Macroscale Modelling of 3D-Woven Composites: Inelasticity, Progressive Damage and Final Failure

Composites with 3D-woven reinforcement have been slowly making their way into different industrial applications. The interlacement of yarns, not only in-plane but also through-thickness, means that in many applications 3D-woven composites can outperform their laminated counterparts. In particular, this includes increased out-of-plane stiffness and strength, damage tolerance and specific energy absorption properties. The widespread adoption of 3D-woven composites in industry however, requires the development of accurate and efficient computational models that can capture the material behaviour.

In terms of computational efficiency, the most promising choice is to treat the material as a homogeneous and anisotropic solid. This is referred to as a macroscale model. Developing a macroscale model, which can predict how 3D-woven composites deform and eventually fail, is the main focus of this work. Particular attention is given to predicting the relevant non-linear behaviours that lead to energy absorption.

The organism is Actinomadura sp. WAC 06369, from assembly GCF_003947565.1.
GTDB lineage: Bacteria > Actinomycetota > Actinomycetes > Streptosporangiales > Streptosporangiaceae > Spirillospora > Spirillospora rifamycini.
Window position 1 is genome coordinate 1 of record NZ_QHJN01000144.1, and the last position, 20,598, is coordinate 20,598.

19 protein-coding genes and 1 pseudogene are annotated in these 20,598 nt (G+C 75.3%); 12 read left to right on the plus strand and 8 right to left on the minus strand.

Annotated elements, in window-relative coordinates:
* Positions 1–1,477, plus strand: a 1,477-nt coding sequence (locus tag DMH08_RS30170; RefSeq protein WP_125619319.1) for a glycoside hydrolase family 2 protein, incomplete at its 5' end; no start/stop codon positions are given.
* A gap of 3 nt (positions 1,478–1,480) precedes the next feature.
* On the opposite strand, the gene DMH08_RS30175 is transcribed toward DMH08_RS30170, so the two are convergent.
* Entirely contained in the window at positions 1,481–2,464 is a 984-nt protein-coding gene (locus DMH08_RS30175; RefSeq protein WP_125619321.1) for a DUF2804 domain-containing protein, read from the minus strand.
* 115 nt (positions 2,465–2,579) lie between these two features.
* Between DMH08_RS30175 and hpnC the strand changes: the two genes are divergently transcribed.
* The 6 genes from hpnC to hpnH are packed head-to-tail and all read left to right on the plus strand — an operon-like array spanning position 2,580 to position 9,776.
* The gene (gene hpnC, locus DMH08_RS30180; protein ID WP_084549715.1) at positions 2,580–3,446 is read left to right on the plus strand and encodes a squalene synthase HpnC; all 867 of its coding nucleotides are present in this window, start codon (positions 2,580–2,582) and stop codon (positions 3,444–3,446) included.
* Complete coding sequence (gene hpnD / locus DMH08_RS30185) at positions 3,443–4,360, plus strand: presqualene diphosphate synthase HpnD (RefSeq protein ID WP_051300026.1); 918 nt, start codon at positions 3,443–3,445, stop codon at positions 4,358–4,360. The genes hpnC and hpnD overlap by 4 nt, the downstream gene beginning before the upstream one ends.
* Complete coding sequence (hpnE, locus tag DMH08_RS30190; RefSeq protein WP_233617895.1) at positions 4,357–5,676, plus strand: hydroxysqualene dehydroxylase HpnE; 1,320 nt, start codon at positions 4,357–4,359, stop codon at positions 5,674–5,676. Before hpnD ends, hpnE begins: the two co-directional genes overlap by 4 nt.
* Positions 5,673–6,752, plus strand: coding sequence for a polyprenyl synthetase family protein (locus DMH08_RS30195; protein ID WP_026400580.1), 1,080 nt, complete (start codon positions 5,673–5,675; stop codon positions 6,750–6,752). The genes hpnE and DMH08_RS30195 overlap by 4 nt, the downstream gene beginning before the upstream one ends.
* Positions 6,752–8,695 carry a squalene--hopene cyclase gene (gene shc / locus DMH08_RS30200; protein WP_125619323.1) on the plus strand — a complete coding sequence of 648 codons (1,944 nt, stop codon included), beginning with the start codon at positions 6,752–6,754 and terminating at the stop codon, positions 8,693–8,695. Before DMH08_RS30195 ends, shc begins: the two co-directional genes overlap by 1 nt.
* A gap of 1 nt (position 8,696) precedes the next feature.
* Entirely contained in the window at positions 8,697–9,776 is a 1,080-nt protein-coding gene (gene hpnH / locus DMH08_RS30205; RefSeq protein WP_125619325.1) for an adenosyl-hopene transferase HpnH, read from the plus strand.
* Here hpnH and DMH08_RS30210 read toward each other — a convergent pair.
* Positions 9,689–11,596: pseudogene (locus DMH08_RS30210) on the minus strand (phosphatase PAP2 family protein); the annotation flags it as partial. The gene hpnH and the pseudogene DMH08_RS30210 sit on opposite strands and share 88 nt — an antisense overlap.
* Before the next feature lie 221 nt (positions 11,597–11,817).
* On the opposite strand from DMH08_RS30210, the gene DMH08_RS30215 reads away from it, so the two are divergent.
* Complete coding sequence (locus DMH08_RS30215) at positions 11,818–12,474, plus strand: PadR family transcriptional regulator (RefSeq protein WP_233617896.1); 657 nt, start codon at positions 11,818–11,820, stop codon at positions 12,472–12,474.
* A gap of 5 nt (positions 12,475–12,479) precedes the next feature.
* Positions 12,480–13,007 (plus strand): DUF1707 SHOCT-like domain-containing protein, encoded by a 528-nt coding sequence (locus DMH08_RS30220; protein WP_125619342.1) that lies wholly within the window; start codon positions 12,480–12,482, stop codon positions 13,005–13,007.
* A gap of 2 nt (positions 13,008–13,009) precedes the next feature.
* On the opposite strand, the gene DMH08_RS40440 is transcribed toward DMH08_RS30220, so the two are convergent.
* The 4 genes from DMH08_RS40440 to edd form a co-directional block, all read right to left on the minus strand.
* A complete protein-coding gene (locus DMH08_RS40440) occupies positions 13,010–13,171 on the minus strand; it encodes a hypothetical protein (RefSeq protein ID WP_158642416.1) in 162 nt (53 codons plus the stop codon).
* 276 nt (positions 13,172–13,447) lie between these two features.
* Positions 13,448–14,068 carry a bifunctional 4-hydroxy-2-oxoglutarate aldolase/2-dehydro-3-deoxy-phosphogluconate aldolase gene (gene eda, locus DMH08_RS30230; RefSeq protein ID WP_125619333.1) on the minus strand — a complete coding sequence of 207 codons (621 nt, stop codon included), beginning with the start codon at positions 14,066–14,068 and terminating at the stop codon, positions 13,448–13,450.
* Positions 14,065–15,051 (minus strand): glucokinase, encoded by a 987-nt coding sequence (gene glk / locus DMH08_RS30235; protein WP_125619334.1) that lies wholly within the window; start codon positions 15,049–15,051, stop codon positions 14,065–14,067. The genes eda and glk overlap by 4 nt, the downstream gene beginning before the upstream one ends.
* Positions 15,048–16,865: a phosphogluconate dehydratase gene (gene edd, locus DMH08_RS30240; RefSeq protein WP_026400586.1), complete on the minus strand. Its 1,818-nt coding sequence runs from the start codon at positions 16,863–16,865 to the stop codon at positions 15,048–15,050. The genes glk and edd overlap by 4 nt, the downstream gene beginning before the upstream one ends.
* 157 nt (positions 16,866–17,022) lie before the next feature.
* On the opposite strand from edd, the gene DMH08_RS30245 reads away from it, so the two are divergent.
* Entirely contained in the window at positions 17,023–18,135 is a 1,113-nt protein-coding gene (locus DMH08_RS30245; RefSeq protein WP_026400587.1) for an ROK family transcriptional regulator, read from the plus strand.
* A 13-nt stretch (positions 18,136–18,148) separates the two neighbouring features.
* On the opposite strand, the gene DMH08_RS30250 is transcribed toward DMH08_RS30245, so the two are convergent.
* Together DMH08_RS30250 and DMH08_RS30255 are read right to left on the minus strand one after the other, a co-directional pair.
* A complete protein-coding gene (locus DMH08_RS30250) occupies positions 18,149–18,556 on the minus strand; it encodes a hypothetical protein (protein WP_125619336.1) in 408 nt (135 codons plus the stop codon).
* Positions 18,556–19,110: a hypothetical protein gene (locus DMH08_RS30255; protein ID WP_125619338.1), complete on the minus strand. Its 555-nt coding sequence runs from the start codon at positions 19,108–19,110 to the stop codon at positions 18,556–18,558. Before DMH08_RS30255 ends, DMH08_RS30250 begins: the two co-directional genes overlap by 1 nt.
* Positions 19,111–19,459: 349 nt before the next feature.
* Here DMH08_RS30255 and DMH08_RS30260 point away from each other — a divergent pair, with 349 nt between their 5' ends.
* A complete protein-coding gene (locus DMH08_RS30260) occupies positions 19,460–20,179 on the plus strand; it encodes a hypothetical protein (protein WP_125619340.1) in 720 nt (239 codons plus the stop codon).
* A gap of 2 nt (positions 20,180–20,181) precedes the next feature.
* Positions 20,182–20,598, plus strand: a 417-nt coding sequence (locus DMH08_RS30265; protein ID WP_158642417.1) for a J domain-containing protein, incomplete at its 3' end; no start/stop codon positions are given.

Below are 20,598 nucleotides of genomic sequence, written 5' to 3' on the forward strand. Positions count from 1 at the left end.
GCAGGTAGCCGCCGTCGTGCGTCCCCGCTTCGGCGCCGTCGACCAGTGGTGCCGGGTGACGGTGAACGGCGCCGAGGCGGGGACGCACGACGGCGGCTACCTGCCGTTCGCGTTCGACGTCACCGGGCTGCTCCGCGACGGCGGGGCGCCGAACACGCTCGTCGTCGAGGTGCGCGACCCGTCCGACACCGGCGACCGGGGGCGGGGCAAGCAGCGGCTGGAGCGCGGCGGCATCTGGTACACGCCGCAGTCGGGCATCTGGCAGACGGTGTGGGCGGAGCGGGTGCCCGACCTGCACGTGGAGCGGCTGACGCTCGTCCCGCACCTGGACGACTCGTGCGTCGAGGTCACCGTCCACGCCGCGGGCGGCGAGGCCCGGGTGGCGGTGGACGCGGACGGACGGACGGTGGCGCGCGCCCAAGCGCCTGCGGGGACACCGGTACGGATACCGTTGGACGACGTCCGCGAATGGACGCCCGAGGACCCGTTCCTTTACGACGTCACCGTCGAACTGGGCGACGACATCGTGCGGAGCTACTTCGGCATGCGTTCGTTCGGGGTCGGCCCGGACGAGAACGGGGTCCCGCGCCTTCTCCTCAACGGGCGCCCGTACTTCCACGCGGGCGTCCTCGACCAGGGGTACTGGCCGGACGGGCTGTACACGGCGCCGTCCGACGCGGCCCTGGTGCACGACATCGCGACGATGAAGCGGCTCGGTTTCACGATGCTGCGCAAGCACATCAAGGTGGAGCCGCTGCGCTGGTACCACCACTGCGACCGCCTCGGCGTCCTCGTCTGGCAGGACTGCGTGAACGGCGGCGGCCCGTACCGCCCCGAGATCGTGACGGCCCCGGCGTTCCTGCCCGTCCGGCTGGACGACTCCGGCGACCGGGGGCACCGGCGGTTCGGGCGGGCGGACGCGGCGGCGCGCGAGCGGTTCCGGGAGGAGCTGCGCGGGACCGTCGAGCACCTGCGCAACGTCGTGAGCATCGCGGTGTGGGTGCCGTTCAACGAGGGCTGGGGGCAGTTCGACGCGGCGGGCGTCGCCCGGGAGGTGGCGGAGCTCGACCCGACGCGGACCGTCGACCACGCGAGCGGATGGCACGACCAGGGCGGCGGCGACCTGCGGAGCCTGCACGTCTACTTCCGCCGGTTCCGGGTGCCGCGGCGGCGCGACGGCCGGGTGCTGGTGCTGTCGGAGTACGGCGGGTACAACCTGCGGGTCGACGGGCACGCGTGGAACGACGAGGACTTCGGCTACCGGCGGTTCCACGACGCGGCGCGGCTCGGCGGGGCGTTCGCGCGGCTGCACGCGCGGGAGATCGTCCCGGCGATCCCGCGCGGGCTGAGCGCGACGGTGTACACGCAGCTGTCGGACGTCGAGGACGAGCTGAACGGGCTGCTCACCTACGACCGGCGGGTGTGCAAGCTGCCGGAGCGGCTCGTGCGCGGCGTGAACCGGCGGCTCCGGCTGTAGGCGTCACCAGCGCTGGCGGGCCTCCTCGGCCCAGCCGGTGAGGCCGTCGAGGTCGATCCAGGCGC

A framework for modelling the mechanical response of 3D-woven composites on the macroscale is presented. The proposed framework decomposes the stress and strain tensors into two main parts motivated by the material architecture. This allows for a convenient separation of the modelling of the shear behaviour from the modelling of the behaviour along each of the reinforcement directions. In particular, this division allows for a straightforward addition and modification of various non-linear phenomena observed in 3D-woven composites. As a next step, material modelling approaches are considered and added to the framework in order to capture these non-linear phenomena. This includes the use of a viscoelastic model as well as a combined elasto-plastic and continuum damage model to capture the development of permanent deformations and stiffness reduction mechanisms. Finally, an anisotropic phase-field model extension is developed in order to induce local softening and failure in a way which does not induce spurious mesh-dependencies in finite element analyses. The model predictions are compared to experimental tests and show good agreement.

The aim has been to develop a model that allows the constitutive relations to be identified directly from uniaxial cyclic stress-strain tests without the need for complex calibration schemes. However, characterising the out-of-plane behaviour is not trivial. Therefore, the current work also explores the use of high-fidelity mesoscale models as an additional source of data for model calibration and validation.

Carolyn Oddy
Research area
Human body protection
Publication type
Doctoral thesis
Published in
Year of publication